Norwich hospital to take part in landmark Parkinson’s research
A Norwich hospital will be a key centre for a landmark research project into Parkinson's Disease and is appealing for volunteers to take part in the study.
Parkinson's UK is investing �1.6m into the ground-breaking Tracking Parkinson's clinical study.
The Norfolk and Norwich University Hospital's NHS Foundation Trust is one of the key centres taking part in the research and the trust's consultant neurologist Dr Paul Worth said: 'Here in East Anglia we are very pleased to be playing a full part in Tracking Parkinson's.
'We want every eligible person with Parkinson's in the region to be able to take part in the study, and so as Parkinson's Research Director for the region I have made sure that a Parkinson's specialist from every acute hospital will be involved in recruitment.
'Many people with Parkinson's in Norwich have already expressed interest in participating, and we recruited our first volunteer last week.
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'In order to minimise any extra time our volunteers will need to commit to helping with this study, we will try to make sure that the assessments take place at the same time as their normal appointments. I have no doubt that people affected by Parkinson's will be very supportive of this study.'
The charity is putting out an urgent call for 3,000 volunteers – both people diagnosed with Parkinson's within the past three years and those aged under 50 at the time of diagnosis, and their brothers and sisters – to take part in the research project.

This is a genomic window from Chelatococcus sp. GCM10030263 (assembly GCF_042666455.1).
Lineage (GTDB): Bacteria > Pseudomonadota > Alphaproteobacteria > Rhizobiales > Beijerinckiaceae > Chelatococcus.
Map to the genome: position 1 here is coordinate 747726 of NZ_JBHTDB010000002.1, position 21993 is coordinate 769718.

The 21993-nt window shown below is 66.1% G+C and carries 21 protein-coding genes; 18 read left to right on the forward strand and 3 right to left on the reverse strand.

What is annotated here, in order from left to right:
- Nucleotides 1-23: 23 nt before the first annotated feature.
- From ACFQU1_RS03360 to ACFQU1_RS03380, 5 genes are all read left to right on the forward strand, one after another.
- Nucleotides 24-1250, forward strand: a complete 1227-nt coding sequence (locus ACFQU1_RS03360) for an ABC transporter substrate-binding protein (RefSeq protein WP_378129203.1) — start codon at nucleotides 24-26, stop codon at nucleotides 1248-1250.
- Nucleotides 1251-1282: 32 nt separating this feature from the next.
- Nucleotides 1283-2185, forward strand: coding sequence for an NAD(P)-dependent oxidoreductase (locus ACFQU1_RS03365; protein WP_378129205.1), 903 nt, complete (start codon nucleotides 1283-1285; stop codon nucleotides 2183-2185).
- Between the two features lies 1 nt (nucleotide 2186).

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It will be led by the University of Glasgow and will link to 35-40 centres around the UK, including centres in Norwich, King's Lynn and Bury St Edmunds.
The primary aim of the study is to identify elusive biomarkers for Parkinson's – signpost indicators in the blood, for example – which could help develop simple tests, like blood tests, for use as diagnostic tools. Despite the efforts of researchers worldwide, no biomarkers have yet been identified for Parkinson's. Early diagnosis is crucial if doctors are to be able to prescribe the right drugs for people with Parkinson's to control their condition.
To find out more about how to take part in Tracking Parkinson's please telephone the freephone helpline on 0808 800 0303, or you can visit www.parkinsons.org.uk/tracking.
Father-of-three Mark Whitworth found out two years ago, when he was just 38, that he had Parkinson's.
The former kick-boxing champion said the diagnosis knocked him out - a feat that no man had ever been able to achieve during his martial arts career.
Since then he has had to make significant lifestyle changes, and grapple with the long-term ramifications of the progressive neurological condition.
Mr Whitworth, from Primrose Crescent in Thorpe St Andrew, said: 'I do a lot of fundraising for Parkinson's UK because I know they want the money to go into research.
'I would like to have a cure in my lifetime, and if not in my lifetime, then hopefully it will help someone else one day.
'I believe I have still got a good quality of life ahead of me.
'This is probably something I would consider volunteering for.'
Mr Whitworth, who still practises martial arts to help improve his co-ordination, said: 'I felt horrible when I was diagnosed. I didn't know much about Parkinson's and you think you are going to die and it put me in to shock really.
'Now I know much more about it and have spoken to people with Parkinson's. It's still hard but I find writing and sharing my poems helps me to stay strong.'
Mr Whitworth set up a Parkinson's group for people who have been diagnosed at a younger age. Members meet from 7.30pm on the last Thursday of the month at the Griffin Pub in Yarmouth Road, Thorpe St Andrew.